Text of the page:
We all have expectations on how each country, region and district produces its wines. It comes from your experience, hopefully over many bottles, if not years. I must admit that Spanish white hasn’t really gotten my undivided interest. The modern expressions are clean and correct, but don’t do a great deal further than that. Then the really old-fashioned styles, which can be packed with character are maybe just a bit too funky or faulty.
The Grunter and Gruntess were in town and dinner beckoned. On the list was a 2010 Bodega Bernabeleva ‘Navaherreros’ Blanco. It was deemed an interesting white, and SWMBO and I were not in a position to argue. Looking up the details, this is a blend of Albillo and Macabeo, wines 30-85 y.o. and vinified in 500 and 600 L puncheons, and aged on lees. Yes, really interesting. It could turn out really good or really, really bad. But it was the former. Still relatively fresh with no undue age. Lovely stonefruits with some florals and nuts. Crisp and clean and refreshing enough, and just a little interesting detail, without any funky, grubby or oxidised flavours. This was a New Wold style from the Old World, and delicious. We drunk it with gusto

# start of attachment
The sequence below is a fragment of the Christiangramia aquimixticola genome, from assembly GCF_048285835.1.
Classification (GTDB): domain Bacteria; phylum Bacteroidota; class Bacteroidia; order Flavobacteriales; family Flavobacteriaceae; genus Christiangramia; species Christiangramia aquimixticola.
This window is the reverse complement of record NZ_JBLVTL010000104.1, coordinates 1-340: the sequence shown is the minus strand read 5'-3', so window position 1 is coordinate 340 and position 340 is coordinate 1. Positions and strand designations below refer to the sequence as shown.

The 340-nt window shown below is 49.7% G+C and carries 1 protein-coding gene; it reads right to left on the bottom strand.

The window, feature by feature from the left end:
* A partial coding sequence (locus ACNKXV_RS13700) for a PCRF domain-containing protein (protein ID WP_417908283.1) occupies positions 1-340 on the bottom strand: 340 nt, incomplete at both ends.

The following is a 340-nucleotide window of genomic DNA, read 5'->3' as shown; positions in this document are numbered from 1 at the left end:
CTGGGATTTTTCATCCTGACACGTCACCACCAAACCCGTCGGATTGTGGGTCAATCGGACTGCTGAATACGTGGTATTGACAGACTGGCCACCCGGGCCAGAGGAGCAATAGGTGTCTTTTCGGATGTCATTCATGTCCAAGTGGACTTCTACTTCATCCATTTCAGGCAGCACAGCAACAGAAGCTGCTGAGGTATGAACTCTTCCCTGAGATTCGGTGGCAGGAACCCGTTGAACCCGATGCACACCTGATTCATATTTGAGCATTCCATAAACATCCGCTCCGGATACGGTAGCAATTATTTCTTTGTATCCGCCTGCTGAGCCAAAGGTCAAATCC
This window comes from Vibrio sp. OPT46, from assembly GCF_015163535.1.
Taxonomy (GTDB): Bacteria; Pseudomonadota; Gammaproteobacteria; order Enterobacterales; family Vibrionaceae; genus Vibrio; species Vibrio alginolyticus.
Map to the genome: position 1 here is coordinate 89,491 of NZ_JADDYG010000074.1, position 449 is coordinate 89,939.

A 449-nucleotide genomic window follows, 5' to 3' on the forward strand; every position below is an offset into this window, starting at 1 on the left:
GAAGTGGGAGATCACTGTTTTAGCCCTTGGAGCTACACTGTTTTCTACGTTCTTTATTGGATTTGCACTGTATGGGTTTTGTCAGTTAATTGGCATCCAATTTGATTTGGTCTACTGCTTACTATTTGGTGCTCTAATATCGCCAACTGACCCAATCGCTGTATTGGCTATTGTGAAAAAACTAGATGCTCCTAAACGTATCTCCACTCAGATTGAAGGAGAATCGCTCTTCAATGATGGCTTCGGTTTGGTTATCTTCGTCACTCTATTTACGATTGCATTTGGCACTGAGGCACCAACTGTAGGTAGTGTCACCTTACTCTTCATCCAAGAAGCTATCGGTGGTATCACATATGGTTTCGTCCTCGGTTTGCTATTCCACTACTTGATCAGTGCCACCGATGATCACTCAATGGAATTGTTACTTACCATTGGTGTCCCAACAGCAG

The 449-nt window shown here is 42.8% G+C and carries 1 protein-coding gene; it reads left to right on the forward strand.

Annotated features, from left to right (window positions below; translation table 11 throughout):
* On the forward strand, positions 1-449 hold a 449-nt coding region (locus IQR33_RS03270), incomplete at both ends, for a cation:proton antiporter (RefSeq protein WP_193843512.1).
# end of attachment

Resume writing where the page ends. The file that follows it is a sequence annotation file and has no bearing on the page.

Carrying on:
Soon after, the I Spy Man was here, and it was decided to serve him weird and wonderful instead of conventional, as we usually do. The conventional is pretty high-powered stuff, and doesn’t ever disappoint, so it was with trepidation we opened the 2010 Domaine Belluard ‘Les Alpes’ Savoie. Biodynamic and made from the Gringet variety. What the heck is that? And fermented in a cement egg. Now that’s a recipe for funky, if there ever was one. Sure enough, it poured out golden yellow. And unsurprisingly it smelt oxidised and nutty. But then drinking it, it had an unbelievable blend of freshness, unctuousness and weight. The oxidised flavours were more savoury stonefruity and nutty. OK, I lie a little, as there was oxidation too. But delicious stuff. We had a seafood curry, and it was a match so good that no-one quite believed it. The curry became sweeter, and the wine more stonefruity rather than nutty. Go figure. Old World wine still Old World in character, but totally satisfying.